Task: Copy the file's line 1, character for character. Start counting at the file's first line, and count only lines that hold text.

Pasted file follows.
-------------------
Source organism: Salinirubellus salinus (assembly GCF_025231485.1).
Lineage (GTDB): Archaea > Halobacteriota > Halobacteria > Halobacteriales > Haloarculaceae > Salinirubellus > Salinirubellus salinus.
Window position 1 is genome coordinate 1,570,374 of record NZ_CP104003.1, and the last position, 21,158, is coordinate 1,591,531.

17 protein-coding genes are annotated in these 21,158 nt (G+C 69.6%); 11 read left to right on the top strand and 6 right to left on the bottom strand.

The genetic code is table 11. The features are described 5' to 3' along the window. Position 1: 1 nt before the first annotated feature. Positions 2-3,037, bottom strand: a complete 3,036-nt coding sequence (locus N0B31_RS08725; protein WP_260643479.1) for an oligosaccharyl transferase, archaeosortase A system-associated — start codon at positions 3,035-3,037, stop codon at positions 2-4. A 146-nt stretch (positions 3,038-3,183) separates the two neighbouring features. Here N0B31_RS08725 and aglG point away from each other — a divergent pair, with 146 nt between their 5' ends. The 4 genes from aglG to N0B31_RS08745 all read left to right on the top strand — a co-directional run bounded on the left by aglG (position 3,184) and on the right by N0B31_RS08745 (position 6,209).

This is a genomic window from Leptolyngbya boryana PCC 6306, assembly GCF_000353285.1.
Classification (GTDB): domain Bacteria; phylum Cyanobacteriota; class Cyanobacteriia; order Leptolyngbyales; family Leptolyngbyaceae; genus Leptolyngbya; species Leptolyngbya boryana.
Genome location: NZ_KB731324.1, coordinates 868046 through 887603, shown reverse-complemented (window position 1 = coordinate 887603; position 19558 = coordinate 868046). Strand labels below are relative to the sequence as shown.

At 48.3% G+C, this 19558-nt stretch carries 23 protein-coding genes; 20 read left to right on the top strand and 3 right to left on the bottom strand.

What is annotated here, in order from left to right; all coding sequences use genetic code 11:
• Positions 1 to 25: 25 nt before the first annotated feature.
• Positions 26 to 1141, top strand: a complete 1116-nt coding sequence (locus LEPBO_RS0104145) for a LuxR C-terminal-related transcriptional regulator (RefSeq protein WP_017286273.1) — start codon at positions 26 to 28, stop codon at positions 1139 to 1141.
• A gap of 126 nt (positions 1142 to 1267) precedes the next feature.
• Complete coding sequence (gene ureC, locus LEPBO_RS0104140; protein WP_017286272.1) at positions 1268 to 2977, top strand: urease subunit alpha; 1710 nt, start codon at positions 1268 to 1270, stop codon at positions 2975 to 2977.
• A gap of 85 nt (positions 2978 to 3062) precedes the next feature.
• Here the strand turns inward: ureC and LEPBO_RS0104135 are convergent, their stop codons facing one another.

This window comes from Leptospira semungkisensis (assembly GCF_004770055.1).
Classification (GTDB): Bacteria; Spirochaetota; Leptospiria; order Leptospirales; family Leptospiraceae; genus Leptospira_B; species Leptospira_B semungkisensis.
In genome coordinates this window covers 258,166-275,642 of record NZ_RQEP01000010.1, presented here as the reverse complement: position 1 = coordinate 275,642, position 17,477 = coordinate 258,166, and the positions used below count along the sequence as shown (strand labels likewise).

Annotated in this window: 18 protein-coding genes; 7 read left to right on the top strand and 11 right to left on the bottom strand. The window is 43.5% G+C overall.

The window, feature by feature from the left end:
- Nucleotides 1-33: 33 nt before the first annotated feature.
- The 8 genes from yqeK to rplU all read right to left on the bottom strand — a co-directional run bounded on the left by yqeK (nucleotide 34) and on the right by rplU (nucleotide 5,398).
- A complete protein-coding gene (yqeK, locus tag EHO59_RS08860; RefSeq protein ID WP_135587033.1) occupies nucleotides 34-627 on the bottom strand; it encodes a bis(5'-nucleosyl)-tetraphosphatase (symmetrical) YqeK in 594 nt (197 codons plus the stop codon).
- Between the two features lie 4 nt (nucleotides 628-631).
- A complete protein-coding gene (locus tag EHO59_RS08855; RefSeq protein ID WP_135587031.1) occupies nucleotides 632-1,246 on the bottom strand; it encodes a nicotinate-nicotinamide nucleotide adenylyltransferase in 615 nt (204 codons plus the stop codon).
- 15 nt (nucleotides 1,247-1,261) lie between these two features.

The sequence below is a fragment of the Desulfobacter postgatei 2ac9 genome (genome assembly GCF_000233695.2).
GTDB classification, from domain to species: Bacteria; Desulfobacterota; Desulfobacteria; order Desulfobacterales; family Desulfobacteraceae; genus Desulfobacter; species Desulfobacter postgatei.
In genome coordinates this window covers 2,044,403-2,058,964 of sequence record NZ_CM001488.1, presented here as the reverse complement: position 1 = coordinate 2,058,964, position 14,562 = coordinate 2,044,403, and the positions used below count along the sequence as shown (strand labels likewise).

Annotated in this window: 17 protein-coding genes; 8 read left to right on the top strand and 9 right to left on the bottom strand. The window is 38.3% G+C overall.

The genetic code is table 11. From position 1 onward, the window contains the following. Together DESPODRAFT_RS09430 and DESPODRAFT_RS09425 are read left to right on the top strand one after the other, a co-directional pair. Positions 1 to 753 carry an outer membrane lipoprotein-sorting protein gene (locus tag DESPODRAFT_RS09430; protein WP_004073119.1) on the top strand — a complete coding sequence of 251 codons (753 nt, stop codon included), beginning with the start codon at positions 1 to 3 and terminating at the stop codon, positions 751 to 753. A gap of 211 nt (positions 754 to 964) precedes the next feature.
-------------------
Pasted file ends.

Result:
Source organism: Salinirubellus salinus (assembly GCF_025231485.1).